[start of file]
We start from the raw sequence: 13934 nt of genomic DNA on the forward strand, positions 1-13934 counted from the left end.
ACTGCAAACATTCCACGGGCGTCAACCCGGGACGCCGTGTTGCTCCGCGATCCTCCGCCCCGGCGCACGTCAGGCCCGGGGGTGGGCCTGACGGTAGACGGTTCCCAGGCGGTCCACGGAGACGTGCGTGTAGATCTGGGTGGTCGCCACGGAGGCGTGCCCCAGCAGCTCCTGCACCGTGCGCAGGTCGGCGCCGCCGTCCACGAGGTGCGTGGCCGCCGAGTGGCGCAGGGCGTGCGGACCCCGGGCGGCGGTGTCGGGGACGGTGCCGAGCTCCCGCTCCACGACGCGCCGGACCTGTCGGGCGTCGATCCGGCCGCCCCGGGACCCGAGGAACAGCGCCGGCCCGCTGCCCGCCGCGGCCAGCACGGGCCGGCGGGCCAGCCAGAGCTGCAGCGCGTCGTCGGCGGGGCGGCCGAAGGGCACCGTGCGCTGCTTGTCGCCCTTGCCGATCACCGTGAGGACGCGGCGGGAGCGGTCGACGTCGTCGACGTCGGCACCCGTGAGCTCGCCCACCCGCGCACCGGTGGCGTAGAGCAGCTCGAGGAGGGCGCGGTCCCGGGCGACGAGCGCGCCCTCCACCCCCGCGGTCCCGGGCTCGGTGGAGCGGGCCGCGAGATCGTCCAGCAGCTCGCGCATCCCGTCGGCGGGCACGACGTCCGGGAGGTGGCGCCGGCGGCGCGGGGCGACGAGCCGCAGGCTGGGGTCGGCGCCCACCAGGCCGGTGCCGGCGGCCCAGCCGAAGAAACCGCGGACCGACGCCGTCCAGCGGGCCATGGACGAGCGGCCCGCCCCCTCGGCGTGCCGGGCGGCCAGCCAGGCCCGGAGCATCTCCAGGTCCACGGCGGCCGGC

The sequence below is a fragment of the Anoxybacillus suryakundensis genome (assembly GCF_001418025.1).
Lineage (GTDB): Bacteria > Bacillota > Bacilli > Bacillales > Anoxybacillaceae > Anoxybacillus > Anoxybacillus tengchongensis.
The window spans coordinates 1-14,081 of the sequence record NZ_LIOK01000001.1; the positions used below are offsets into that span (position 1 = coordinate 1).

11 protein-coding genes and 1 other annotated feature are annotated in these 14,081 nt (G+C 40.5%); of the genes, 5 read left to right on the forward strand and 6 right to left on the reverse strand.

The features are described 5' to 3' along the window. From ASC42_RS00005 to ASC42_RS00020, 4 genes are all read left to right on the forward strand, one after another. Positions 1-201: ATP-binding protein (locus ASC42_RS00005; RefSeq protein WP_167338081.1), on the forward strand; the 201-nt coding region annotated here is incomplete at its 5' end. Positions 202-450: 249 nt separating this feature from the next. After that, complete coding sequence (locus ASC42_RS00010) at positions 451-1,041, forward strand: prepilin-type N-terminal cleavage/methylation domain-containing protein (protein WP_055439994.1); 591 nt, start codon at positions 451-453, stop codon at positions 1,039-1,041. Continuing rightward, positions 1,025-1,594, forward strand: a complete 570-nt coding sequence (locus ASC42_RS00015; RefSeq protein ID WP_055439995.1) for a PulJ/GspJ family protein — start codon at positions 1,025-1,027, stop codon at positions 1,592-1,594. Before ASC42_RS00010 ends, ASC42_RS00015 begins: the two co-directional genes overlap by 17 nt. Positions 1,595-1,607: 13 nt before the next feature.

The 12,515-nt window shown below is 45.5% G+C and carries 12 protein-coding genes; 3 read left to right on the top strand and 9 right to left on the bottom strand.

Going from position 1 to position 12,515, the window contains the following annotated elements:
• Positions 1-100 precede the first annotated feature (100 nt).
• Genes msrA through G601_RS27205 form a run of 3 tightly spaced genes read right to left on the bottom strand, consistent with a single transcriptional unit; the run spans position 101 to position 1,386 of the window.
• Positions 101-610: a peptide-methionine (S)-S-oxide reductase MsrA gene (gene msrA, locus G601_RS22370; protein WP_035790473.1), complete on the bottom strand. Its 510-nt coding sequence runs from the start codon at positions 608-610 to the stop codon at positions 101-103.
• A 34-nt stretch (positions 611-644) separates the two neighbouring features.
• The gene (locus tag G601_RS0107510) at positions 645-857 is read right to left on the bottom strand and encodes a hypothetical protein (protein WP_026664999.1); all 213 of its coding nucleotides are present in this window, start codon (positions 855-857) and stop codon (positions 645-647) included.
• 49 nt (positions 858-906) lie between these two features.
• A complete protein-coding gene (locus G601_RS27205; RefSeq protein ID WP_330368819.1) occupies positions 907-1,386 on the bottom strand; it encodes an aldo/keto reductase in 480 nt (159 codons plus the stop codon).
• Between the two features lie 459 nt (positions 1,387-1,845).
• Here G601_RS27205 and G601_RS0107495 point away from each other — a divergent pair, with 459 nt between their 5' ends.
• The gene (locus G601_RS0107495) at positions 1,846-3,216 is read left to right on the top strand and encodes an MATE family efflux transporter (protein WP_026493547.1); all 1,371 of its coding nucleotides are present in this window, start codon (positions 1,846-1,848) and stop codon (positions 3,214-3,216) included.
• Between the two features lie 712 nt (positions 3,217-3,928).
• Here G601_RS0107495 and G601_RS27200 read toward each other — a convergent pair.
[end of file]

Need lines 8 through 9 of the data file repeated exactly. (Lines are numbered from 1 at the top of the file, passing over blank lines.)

The 12,515-nt window shown below is 45.5% G+C and carries 12 protein-coding genes; 3 read left to right on the top strand and 9 right to left on the bottom strand.

Going from position 1 to position 12,515, the window contains the following annotated elements: